- Below-dollar cotton prices and higher prices for corn, soybeans and peanuts appear to be taking a toll on 2012 cotton acreage.
- The National Cotton Council's Early Season Planting Intentions Survey normally provides the first survey-based snapshot of the size of the new year's cotton crops.
- NCC economists say the final outcome could vary depending on weather conditions and market changes by planting time.
The National Cotton Council says U.S. cotton producers could plant as many as 13.63 million acres of upland and extra long staple (ELS) cotton in 2012.
The 13.63-million-acre total, the amount growers responding to the NCC’s 29th Annual Early Season Planting Intentions Survey said they intend to devote to cotton, would be down 7.5 percent from 2011 planted acreage.
Farmers indicated upland cotton planting intentions of 13.34 million acres, down 7.5 percent from 2011, while ELS intentions of 287,000 acres represent a 6.4 percent decline. The survey results were announced today at the NCC’s 2012 annual meeting in Fort Worth.
With assumed above-average abandonment in Texas and Oklahoma and all other states set at historical averages, total upland and ELS harvested area would be 10.88 million acres, 20.3 percent below planted area. Applying state-level yield assumptions to projected harvested acres generates a cotton crop of 18.30 million bales, vs. 2011’s production of 15.67 million bales.
“Final production will be very dependent on weather developments, particularly in the southwestern U.S,” said Gary Adams, NCC vice president for economics and policy analysis. “If conditions worsen, we could see the U.S. crop be 2 million bales lower than early-season expectations.”
The NCC survey, mailed in mid-December 2011 to producers across the 17-state Cotton Belt, asked for their intended 2012 cotton acreage as well as for their intended plantings of other crops in 2012. Survey responses were collected through mid-January.
“The expected drop in cotton area is consistent with current market signals,” Adams noted. “Since 2011, cotton prices have weakened relative to competing crop such as corn, soybeans and peanuts.”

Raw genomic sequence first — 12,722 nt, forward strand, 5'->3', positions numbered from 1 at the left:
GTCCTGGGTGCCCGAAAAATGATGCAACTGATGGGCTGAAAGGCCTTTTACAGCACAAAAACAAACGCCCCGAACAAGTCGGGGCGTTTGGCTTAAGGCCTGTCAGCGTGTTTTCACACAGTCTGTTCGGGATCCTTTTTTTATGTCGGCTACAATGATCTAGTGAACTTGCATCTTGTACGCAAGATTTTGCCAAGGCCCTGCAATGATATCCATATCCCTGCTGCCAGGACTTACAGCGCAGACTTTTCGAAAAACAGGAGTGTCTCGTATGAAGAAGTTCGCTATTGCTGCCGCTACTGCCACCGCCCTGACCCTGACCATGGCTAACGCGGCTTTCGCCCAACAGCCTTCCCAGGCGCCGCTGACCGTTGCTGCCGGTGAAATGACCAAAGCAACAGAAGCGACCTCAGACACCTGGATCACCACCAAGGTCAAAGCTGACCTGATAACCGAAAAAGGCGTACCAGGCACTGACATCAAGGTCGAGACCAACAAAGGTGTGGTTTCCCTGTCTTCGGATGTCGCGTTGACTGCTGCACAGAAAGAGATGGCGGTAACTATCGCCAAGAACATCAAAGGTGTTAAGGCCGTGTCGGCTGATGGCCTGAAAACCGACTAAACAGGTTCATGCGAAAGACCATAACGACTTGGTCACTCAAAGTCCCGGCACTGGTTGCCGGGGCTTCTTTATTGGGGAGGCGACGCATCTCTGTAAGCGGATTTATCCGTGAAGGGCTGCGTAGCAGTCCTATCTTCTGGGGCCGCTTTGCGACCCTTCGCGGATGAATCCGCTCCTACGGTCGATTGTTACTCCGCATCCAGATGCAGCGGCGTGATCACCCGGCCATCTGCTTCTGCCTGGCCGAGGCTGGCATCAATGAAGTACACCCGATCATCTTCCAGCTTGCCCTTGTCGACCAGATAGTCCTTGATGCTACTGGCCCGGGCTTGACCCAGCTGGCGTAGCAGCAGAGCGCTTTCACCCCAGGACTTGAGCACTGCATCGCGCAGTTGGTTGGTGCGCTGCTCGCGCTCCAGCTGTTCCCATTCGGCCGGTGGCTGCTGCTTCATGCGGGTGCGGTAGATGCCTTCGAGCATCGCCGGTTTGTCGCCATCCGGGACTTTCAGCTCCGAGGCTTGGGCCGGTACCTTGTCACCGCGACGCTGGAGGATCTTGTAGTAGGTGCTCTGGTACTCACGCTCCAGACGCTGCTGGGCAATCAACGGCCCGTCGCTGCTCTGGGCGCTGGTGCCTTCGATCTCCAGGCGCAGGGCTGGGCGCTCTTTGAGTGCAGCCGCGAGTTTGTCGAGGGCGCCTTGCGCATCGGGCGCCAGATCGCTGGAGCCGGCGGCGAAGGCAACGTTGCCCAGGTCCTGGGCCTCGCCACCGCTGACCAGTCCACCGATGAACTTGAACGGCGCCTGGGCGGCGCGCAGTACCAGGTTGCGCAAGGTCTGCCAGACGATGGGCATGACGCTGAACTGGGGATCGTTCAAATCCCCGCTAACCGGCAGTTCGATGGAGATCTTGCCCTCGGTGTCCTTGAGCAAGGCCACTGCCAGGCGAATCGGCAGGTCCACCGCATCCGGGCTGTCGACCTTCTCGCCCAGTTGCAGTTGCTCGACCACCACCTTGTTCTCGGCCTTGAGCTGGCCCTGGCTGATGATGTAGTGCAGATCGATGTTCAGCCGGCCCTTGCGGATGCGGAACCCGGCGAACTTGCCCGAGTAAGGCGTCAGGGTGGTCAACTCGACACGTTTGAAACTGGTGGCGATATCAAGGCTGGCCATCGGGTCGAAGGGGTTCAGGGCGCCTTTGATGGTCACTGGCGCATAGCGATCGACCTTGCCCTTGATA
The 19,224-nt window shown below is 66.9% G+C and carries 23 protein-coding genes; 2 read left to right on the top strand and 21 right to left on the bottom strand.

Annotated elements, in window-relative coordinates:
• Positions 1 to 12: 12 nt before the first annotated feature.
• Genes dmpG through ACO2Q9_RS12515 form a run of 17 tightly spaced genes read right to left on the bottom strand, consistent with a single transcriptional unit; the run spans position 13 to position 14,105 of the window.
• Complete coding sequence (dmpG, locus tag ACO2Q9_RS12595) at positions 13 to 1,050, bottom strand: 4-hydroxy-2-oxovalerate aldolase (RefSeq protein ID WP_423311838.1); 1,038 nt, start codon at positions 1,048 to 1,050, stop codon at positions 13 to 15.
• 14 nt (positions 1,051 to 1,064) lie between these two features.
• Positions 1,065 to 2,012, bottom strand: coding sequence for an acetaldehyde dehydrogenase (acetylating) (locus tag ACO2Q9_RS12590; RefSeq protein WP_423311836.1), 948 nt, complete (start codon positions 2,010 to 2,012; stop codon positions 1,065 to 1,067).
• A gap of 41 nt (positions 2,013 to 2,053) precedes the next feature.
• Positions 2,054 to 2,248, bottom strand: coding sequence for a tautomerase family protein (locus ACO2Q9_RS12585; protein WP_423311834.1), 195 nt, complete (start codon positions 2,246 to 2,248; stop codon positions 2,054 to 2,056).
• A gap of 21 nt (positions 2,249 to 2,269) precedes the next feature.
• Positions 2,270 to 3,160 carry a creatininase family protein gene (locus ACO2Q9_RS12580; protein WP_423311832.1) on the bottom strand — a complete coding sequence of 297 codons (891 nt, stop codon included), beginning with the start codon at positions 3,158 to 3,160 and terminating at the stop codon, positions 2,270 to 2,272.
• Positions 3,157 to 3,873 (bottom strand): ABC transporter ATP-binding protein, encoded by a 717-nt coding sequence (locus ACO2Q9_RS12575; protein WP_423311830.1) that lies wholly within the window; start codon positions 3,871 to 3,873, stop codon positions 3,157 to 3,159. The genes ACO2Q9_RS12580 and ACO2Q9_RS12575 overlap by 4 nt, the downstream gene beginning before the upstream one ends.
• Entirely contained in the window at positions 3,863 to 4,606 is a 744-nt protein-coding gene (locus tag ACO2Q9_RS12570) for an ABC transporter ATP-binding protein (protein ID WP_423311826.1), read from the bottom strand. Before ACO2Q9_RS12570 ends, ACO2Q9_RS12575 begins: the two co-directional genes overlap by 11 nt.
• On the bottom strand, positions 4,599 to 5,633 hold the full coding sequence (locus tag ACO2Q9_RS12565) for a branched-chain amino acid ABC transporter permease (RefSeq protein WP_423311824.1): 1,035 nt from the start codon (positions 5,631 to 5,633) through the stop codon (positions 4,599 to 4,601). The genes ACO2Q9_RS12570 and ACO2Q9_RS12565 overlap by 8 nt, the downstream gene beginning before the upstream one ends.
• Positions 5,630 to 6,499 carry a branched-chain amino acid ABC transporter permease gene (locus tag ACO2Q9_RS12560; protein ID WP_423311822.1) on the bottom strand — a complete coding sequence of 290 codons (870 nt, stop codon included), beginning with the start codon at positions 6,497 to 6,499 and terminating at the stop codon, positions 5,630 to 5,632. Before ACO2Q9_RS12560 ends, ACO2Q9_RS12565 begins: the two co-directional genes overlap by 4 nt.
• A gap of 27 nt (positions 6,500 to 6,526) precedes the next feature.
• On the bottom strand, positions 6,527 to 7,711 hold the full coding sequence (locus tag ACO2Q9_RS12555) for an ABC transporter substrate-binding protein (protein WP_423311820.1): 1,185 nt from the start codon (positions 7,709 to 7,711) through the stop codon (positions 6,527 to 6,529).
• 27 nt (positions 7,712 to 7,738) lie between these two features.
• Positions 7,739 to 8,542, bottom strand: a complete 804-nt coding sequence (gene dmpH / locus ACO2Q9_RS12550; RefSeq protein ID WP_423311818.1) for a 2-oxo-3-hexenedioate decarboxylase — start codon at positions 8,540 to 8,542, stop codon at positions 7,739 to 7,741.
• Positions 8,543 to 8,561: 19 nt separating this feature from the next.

Survey respondents throughout the Southeast indicated a decline in acreage in all states. In percentage terms, the largest declines are expected to be seen in Alabama and Virginia down 17.6 percent and 16.0 percent, respectively. In Alabama, cotton acres are shifting to corn, soybeans and peanuts. In Virginia, cotton acres are shifting into soybeans. Georgia’s expected acreage is off 12.7 percent as corn and peanuts are the beneficiaries of the reduced cotton acreage. Growers in North Carolina indicated an 11.3 percent decline as corn, soybeans and peanuts are increasing area. Both Florida and South Carolina are reporting intentions 10.0 percent below year-ago levels. In those states, cotton acres are reported to be moving into peanuts and soybeans.
In the Mid-South, survey results show that growers intend to plant 2.30 million acres, a decrease of 6.9 percent. With the exception of Missouri, all states indicate fewer acres of cotton relative to 2011. Cotton acres in Missouri are up slightly at 2.3 percent. Of the remaining states, Louisiana is showing the largest decline at 17.7 percent. Results indicate a move to both corn and soybeans. With a decline of 9.0 percent, Arkansas shows the next largest drop, with those acres moving to corn. Declines in Mississippi and Tennessee are 6.5 percent and 5.0 percent, respectively. In both states, growers are opting for more acres of corn at the expense of cotton.
Southwest growers are indicating the smallest percentage decline with 5.3 percent fewer acres, lowering the regional total to 7.62 million acres. In aggregate, Kansas growers indicated essentially no net change in cotton area as the state total is expected to remain at 80,000 acres. Oklahoma acreage is showing a 10.0 percent decline as acres are moving to wheat. For Texas, respondents intend to reduce area by 5.1 percent. The relatively small drop in area could reflect the ongoing drought concerns and the need to maintain acres in a relatively drought-tolerant crop.
All states in the West region show decreases in upland plantings, with the region as a whole down 10.4 percent. In Arizona, intended area of 222,000 acres represents an 11.3 percent decrease from the previous year. The expected decrease in acreage is coming in response to reduced price expectations and increased competition from wheat. At the time of the survey, California farmers intend to plant 169,000 acres (-7.4 percent), with the decrease due to a shift into specialty crops. California’s actual plantings could ultimately be dictated by water costs and availability. New Mexico is reporting intentions of 58,000 acres, down 15.0 percent.
With ELS prices down from year-ago levels and concerns about water availability in California, survey results indicate that U.S. cotton growers intend to decrease ELS plantings 6.4 percent to 287,000 acres in 2012. The results across the four ELS-producing states are mixed as New Mexico indicated an increase of 9.8 percent, bringing the states acreage up to 3,700 acres. The remaining states are expecting to reduce area relative to the previous year.